The article is quite detailed and points out that while many states uphold waivers, there are some that will not.

John Wolohan, Professor of Sports Law, Dept of Sports Management, Syracuse University writes in a 2014 article,

“We have all heard the warnings that waivers are not worth the paper they are printed on, and while it is true that some courts do not like waivers and will void them if possible, in must be noted that in at least 45 states a well-written waiver, signed by an adult, is the most effective tool available to sport and recreation providers and their employees against a negligence lawsuit. With the myth of the effectiveness of waivers still around, it is therefore not surprising that some sport and recreation providers are concerned about the legal impact of online or electronic waivers. For example, if a sport and recreation program requires its’ participants to go online and sign a waiver before being allowed to participate in the event, will it carry the same legal weight as off-line or traditional paper waivers?”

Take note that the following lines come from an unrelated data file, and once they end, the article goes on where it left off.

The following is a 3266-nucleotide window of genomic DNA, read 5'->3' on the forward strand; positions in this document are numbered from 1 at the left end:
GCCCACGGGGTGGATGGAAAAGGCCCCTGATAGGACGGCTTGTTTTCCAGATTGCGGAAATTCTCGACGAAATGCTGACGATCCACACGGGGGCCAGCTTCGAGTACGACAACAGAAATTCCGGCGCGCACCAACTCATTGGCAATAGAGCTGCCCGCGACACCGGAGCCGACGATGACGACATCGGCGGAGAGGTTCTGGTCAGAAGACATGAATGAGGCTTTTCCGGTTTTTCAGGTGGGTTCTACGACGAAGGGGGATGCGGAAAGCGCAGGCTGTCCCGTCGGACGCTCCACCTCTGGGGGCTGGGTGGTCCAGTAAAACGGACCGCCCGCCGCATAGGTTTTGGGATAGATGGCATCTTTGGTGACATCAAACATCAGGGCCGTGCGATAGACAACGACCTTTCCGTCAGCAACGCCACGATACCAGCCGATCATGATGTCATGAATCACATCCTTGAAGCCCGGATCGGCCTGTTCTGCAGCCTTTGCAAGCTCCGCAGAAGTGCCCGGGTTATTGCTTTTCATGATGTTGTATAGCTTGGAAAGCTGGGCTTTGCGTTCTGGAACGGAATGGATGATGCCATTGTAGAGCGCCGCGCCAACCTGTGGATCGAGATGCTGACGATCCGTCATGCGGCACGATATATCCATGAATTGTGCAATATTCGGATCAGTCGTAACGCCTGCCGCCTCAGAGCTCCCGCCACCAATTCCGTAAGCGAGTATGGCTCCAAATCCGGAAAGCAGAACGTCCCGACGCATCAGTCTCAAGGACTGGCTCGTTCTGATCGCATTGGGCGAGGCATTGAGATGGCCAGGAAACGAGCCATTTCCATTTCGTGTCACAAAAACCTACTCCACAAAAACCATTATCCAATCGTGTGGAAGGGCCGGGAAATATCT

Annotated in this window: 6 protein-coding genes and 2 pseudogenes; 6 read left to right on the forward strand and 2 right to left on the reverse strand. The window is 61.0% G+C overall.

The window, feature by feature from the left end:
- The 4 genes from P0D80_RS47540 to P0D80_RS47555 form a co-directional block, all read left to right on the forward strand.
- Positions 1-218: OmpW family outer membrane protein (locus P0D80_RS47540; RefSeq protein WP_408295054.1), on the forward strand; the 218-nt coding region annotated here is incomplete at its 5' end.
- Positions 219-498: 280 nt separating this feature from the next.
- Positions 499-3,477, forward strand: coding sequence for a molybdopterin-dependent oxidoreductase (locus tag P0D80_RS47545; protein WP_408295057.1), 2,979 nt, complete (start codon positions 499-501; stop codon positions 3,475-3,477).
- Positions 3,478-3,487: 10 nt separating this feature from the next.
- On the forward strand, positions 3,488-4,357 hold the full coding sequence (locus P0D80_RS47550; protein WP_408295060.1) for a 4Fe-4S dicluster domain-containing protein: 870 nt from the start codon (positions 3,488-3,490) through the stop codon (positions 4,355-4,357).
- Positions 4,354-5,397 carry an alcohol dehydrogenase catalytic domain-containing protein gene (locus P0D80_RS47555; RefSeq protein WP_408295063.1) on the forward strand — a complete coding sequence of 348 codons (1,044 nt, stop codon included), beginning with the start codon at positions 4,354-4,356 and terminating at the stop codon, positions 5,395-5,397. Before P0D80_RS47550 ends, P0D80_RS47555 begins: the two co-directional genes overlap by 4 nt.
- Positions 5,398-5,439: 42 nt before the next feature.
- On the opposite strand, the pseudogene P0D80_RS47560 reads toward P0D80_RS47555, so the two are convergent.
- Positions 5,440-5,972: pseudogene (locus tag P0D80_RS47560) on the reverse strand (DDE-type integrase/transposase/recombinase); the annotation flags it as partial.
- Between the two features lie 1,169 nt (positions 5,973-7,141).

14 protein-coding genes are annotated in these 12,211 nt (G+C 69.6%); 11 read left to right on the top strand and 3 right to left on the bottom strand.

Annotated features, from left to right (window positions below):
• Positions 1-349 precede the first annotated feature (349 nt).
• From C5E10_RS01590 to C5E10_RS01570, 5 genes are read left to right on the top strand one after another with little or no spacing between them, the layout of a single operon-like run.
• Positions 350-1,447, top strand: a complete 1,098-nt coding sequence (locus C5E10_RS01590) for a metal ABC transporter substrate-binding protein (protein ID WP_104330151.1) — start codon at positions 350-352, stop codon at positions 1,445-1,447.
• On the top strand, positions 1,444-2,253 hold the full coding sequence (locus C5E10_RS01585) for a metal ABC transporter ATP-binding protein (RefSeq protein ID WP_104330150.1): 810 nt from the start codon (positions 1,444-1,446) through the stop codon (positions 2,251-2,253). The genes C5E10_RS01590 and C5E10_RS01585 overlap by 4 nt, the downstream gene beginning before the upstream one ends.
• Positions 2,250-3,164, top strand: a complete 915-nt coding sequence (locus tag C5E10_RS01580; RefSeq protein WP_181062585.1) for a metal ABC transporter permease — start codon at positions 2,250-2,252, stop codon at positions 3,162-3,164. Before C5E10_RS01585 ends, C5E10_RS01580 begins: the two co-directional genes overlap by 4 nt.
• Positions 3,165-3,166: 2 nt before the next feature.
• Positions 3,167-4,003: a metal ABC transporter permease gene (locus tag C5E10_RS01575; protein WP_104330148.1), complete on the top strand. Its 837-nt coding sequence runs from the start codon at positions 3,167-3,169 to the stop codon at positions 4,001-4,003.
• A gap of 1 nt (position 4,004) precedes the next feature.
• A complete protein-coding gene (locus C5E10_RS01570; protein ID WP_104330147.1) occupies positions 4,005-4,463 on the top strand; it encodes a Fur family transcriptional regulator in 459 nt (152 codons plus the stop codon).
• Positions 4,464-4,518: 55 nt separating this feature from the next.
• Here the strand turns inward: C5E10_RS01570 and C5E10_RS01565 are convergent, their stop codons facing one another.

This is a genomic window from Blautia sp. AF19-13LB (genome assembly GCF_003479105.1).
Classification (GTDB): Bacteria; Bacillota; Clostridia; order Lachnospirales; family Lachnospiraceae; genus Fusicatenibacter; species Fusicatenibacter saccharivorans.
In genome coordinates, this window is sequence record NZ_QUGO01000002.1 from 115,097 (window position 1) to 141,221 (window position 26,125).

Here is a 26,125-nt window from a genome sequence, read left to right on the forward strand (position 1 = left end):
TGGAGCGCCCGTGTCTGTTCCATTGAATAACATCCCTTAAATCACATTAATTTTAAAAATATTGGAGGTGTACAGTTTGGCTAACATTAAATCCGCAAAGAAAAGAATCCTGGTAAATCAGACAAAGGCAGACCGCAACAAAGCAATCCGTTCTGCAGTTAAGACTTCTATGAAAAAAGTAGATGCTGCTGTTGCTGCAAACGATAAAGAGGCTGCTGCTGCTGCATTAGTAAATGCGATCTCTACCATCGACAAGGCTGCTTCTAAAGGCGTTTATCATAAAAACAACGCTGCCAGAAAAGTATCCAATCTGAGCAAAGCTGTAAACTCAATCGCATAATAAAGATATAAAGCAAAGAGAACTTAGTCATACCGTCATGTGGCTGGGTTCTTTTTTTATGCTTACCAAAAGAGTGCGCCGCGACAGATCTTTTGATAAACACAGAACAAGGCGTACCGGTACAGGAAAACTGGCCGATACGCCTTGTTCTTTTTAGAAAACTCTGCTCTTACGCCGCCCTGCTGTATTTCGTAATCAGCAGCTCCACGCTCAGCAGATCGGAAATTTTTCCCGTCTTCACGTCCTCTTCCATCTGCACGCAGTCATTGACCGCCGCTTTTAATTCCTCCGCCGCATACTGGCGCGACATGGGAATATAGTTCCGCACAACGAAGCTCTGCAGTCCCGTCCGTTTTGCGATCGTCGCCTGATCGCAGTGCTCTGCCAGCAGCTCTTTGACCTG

The Law Depot website in the  UK gives some insight into the situation there in this article ‘Release or Waiver Agreement FAQThey start by defining what a release is.

“What is a release agreement?

A release agreement is an enforceable promise not to proceed with a legal claim in exchange for money or other compensation. Essentially, a party (the releasee) gives money or other consideration to a second party (the releasor). In exchange, the releasor agrees not to sue, press charges, or otherwise take legal action against the releasee.”

What do you think about having an online waiver that your clients use a check box to agree to your terms, conditions and waivers of liability?

We’d love to learn and we’ve created on online survey to give us a little insight into what operators might want. We’d like to invite you to take only minute or two to fill it out. You can access the page link to the survey here.